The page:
On May 1, center stage was not taken by politics but by culture, as more than 650 million viewers around the world tuned into the annual European Concert of the Berlin Philharmonic, conducted by Sir Simon Rattle and featuring Greece’s Leonidas Kavakos on the violin, from the Athens Concert Hall.
The live broadcast of the performance was accompanied by a brief documentary about the Greek capital, featuring the acclaimed soloist Kavakos, and was shown during the concert’s intermission.
So Athens celebrated Labor Day with a spectacular artistic event (thanks to a private sponsor who wishes to remain anonymous) of international acclaim and with a symbolic message: uniting Europe and promoting the European ideals through culture. Thousands of Greeks who watched the performance, either in the theater, on a big screen in the garden outside or at home, did not just feel a sense of national pride and dignity as they saw the wonderful concert hall hosting one of the world’s finest orchestras and with a Greek playing the violin solo. They did not just feel that Greece has its own advantages in the increasingly competitive and demanding globalized world. They celebrated culture, a factor of stability and freedom, as Kavakos said in the documentary on Greek classical art.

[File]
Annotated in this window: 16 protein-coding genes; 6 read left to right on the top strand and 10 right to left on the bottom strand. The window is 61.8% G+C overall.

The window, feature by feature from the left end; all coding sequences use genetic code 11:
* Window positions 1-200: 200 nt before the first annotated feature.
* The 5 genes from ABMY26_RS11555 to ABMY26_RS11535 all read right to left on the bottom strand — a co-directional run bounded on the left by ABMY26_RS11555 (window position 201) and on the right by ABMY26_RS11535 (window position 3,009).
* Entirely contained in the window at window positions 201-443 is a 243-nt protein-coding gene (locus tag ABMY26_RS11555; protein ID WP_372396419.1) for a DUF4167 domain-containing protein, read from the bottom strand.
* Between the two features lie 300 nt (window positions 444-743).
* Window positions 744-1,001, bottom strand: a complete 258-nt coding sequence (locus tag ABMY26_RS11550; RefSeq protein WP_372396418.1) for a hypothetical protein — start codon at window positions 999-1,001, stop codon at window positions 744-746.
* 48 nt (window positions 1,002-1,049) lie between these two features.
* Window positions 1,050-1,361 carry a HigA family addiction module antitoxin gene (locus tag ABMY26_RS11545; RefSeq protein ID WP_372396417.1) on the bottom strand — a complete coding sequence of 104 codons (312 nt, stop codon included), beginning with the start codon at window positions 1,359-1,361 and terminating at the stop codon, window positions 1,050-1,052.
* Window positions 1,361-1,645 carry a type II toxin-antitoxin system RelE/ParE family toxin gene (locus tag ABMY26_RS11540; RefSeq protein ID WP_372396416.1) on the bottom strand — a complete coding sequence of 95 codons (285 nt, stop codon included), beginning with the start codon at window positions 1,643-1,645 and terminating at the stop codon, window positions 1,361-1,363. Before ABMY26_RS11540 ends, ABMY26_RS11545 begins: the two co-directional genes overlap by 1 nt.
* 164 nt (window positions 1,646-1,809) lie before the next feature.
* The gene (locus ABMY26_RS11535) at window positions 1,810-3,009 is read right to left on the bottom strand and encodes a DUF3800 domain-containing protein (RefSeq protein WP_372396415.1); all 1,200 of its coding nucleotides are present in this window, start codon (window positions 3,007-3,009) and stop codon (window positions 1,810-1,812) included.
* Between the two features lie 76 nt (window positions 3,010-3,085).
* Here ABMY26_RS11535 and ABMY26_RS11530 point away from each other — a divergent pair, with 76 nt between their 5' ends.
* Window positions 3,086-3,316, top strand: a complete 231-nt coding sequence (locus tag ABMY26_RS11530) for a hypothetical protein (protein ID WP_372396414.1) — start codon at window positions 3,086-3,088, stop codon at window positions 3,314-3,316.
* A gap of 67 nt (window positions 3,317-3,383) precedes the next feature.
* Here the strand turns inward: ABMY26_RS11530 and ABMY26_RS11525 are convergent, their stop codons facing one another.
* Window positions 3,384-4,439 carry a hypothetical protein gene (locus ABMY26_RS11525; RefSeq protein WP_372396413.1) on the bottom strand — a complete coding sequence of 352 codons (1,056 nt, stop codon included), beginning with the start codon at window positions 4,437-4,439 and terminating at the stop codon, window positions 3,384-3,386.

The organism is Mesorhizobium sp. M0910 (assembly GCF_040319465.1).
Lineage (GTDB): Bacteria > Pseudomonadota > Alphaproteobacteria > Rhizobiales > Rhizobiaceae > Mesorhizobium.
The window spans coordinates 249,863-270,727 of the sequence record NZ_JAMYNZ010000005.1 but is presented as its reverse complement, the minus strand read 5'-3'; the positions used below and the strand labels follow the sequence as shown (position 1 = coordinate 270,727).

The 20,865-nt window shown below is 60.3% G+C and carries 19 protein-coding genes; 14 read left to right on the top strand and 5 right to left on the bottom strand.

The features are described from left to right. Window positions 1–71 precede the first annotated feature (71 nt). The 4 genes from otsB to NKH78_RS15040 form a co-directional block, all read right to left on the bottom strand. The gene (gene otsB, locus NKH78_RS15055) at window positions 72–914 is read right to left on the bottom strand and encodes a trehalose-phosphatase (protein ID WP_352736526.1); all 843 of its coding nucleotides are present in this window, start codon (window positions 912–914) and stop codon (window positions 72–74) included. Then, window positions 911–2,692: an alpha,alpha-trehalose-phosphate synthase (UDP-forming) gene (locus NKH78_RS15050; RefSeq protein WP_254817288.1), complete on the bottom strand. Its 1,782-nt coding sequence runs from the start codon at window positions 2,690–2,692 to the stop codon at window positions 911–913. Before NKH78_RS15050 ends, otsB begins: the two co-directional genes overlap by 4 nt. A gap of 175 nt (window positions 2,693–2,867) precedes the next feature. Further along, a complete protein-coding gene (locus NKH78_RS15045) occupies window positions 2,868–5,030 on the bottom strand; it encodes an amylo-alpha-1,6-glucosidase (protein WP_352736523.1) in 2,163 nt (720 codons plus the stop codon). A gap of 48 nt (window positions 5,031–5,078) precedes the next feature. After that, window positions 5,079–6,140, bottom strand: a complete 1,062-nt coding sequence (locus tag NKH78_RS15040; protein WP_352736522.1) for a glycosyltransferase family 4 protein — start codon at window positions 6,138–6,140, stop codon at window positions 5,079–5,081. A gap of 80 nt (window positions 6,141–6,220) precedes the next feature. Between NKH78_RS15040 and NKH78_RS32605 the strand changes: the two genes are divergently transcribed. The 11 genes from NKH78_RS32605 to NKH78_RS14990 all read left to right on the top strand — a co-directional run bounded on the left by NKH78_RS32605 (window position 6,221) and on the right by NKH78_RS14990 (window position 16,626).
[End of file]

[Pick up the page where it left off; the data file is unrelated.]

As audiences around the world enjoyed the Berlin Philharmonic, a few hundred meters away, at Syntagma Square, a different message was being spread at a May Day rally: “We will not be blackmailed. We will not back down.” It reflected the government’s denial to compromise or stand down, deepening its own quagmire.
What is more effective in projecting the image of a country that is unstoppable? Recycling the same tired, empty and trite “warnings,” slogans that have absolutely no bearing on reality, or the living proof that Greece has strengths and potential, that it is a modern country that is open to the future? Fearful conspiracy theories or open, equal dialogue? The answer lies in Friday’s event. In the way that the Berlin Philharmonic, Rattle and Kavakos joined forces at the Athens Concert Hall for a performance full of symbolism. And this is just one example.